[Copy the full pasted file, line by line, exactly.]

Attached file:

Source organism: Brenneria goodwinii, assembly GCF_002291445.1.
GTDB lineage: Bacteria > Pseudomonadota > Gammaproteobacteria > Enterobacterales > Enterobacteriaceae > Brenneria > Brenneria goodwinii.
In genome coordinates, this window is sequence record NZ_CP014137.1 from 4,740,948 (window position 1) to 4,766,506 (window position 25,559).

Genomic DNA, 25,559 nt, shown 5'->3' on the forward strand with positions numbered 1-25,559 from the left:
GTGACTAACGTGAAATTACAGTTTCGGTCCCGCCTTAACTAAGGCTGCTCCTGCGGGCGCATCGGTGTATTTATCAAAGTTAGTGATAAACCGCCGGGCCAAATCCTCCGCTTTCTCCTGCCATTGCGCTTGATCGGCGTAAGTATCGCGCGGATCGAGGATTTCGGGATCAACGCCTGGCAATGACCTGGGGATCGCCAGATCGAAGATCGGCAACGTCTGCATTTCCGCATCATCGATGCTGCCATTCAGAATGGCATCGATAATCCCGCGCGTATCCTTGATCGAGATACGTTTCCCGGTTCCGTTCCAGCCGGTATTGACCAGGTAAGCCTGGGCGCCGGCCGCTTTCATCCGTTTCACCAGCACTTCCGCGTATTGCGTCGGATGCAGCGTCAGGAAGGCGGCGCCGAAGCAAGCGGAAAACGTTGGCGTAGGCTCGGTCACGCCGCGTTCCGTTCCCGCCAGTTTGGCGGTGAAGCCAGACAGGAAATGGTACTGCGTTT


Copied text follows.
Source organism: Brenneria goodwinii, assembly GCF_002291445.1.
GTDB lineage: Bacteria > Pseudomonadota > Gammaproteobacteria > Enterobacterales > Enterobacteriaceae > Brenneria > Brenneria goodwinii.
In genome coordinates, this window is sequence record NZ_CP014137.1 from 4,740,948 (window position 1) to 4,766,506 (window position 25,559).

Genomic DNA, 25,559 nt, shown 5'->3' on the forward strand with positions numbered 1-25,559 from the left:
GTGACTAACGTGAAATTACAGTTTCGGTCCCGCCTTAACTAAGGCTGCTCCTGCGGGCGCATCGGTGTATTTATCAAAGTTAGTGATAAACCGCCGGGCCAAATCCTCCGCTTTCTCCTGCCATTGCGCTTGATCGGCGTAAGTATCGCGCGGATCGAGGATTTCGGGATCAACGCCTGGCAATGACCTGGGGATCGCCAGATCGAAGATCGGCAACGTCTGCATTTCCGCATCATCGATGCTGCCATTCAGAATGGCATCGATAATCCCGCGCGTATCCTTGATCGAGATACGTTTCCCGGTTCCGTTCCAGCCGGTATTGACCAGGTAAGCCTGGGCGCCGGCCGCTTTCATCCGTTTCACCAGCACTTCCGCGTATTGCGTCGGATGCAGCGTCAGGAAGGCGGCGCCGAAGCAAGCGGAAAACGTTGGCGTAGGCTCGGTCACGCCGCGTTCCGTTCCCGCCAGTTTGGCGGTGAAGCCAGACAGGAAATGGTACTGCGTTT